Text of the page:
All that talent and so little to show for it one month into the 2017-18 season. The New York Rangers, who opened the vault to sign elite defenceman Kevin Shattenkirk in the off-season, as well as offering rich contracts to forward Mika Zibanejad and D Brendan Smith. However, they and the underachieving bunch in Manhattan have limped out to a sorry 4-7-2 start, tying them with Carolina (who have played three less games) for dead last in the Metropolitan Division. Offensively, they aren’t doing too bad, scoring 40 goals, but defensively the Blueshirts have been porous, allowing 47 against. Neither Henrik Lundqvist nor Winnipeg cast-off Ondrej Pavelec have gotten the job done in net. King Hank has a mediocre .898 save percentage and below average goals against of 3.21, which says everything about how things are going in New York.
7. Clayton Keller, Arizona Coyotes – Good
With everything that has gone wrong in the desert, one thing has gone very right. And that’s the play of 2016 seventh overall pick Clayton Keller. So far, the Chesterfield, MO native is leading all rookies and his team in scoring with nine goals and six assists, which is only one point off the pace of his more famous first round American confrere, Auston Matthews. The ‘Yotes likely won’t make the playoffs after a dismal 1-11-1 start, but Keller is in the early running for the Calder Trophy. His offensive exploits are not without precedent, either, since Keller was Hockey East Rookie of the Year with Boston University last season, scoring 45 points in 31 games. A building block hopefully for a brighter future in Arizona.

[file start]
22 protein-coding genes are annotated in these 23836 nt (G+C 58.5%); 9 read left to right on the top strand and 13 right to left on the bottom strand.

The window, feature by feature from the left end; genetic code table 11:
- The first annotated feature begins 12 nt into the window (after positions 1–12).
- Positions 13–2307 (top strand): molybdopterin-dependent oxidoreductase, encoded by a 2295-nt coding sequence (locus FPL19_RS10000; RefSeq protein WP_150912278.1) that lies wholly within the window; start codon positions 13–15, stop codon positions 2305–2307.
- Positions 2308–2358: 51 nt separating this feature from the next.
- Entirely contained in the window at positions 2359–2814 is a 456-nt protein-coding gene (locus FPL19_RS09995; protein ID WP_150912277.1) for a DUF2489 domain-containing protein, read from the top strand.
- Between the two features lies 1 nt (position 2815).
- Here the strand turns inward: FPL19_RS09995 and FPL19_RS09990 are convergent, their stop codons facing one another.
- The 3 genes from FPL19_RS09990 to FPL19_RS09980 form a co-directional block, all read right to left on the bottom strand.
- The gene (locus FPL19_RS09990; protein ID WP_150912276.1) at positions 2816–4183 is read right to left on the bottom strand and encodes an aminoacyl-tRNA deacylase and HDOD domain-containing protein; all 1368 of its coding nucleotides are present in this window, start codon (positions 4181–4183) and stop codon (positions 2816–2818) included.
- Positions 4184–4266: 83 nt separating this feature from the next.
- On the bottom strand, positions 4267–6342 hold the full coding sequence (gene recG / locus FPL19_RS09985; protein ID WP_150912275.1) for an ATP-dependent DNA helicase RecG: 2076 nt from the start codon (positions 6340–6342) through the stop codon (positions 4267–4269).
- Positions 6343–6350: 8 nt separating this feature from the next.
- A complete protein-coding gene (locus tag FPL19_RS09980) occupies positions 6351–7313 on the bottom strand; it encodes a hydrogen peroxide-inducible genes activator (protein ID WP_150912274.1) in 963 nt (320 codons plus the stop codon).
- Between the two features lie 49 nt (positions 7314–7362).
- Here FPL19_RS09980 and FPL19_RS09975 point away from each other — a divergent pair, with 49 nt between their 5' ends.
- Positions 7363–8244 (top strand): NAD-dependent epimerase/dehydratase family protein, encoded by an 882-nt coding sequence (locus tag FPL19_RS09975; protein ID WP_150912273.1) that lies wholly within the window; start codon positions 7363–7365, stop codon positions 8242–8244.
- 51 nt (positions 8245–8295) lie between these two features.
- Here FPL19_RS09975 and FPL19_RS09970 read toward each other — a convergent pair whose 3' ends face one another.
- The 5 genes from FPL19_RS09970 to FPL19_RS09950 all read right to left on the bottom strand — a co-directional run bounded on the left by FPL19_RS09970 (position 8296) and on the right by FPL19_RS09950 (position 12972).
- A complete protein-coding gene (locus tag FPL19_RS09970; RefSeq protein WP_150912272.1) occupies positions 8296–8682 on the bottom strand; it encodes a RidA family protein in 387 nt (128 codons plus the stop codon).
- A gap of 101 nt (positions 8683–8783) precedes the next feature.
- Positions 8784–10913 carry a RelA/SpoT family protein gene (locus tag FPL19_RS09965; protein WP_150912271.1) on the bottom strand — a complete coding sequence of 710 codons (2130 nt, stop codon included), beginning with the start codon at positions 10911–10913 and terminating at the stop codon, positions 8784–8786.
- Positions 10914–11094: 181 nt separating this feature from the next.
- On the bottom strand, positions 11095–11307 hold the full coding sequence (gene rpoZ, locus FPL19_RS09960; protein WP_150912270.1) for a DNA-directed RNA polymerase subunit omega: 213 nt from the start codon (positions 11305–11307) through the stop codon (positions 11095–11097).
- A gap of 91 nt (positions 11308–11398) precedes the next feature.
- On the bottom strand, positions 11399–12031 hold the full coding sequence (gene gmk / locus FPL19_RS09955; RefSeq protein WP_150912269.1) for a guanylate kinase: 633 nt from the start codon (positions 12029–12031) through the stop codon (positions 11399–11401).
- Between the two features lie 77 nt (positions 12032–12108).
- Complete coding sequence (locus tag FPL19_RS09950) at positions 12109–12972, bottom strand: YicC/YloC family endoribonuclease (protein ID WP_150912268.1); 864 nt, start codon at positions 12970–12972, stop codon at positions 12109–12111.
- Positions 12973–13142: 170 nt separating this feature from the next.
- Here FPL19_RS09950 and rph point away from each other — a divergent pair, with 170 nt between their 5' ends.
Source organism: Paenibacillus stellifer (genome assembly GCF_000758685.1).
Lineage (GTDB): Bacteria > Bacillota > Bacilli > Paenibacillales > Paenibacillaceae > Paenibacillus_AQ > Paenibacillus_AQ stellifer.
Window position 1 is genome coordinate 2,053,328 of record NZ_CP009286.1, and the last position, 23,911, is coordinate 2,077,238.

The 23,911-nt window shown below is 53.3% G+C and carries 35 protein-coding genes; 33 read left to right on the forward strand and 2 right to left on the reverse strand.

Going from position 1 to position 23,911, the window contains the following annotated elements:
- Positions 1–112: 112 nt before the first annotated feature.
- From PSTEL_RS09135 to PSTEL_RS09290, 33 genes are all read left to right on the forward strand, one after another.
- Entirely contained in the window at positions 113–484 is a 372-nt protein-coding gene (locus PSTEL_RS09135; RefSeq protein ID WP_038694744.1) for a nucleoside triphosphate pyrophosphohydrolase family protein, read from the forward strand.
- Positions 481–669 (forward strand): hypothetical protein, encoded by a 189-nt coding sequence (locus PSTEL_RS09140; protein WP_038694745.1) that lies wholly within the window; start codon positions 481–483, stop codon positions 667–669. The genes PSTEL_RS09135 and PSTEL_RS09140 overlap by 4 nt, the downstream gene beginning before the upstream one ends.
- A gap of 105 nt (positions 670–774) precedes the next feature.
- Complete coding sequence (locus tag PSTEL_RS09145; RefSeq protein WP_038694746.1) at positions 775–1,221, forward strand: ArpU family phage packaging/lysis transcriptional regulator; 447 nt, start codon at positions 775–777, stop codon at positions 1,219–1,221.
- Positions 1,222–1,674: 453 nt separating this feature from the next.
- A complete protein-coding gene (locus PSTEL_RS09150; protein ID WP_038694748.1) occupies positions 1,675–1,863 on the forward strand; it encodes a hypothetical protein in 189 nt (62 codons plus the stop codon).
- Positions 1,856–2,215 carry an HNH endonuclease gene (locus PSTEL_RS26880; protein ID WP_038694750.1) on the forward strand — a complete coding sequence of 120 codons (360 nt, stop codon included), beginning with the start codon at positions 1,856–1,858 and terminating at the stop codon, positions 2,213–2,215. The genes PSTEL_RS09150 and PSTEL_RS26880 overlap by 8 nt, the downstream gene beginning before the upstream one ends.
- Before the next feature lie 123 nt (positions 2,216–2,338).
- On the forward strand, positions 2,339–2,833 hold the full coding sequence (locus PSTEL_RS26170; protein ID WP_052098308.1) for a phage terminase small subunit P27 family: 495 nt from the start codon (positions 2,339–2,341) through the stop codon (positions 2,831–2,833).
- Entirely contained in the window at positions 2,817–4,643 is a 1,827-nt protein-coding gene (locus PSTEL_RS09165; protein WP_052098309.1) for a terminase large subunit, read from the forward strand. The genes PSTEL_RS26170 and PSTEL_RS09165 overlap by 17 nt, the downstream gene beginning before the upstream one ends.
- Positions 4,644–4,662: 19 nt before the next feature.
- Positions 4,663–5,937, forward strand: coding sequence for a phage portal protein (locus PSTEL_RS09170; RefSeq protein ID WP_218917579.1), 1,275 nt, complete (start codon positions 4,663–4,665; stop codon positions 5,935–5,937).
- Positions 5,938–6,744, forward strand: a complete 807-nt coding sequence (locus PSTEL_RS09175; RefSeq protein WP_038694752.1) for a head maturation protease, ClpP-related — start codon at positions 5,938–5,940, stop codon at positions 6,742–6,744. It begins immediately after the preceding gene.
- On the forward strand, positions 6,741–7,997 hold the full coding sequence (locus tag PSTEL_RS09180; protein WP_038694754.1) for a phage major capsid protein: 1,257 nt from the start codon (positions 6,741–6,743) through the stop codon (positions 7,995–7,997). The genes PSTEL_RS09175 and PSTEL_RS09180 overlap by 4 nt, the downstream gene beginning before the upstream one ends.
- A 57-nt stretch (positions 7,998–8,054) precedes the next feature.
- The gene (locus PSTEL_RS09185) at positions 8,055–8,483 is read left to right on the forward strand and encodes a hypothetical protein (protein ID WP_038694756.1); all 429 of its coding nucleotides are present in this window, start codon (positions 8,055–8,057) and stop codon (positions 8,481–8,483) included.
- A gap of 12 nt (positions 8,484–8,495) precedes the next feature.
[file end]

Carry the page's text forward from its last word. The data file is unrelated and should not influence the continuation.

6. Tampa Bay Lightning – Good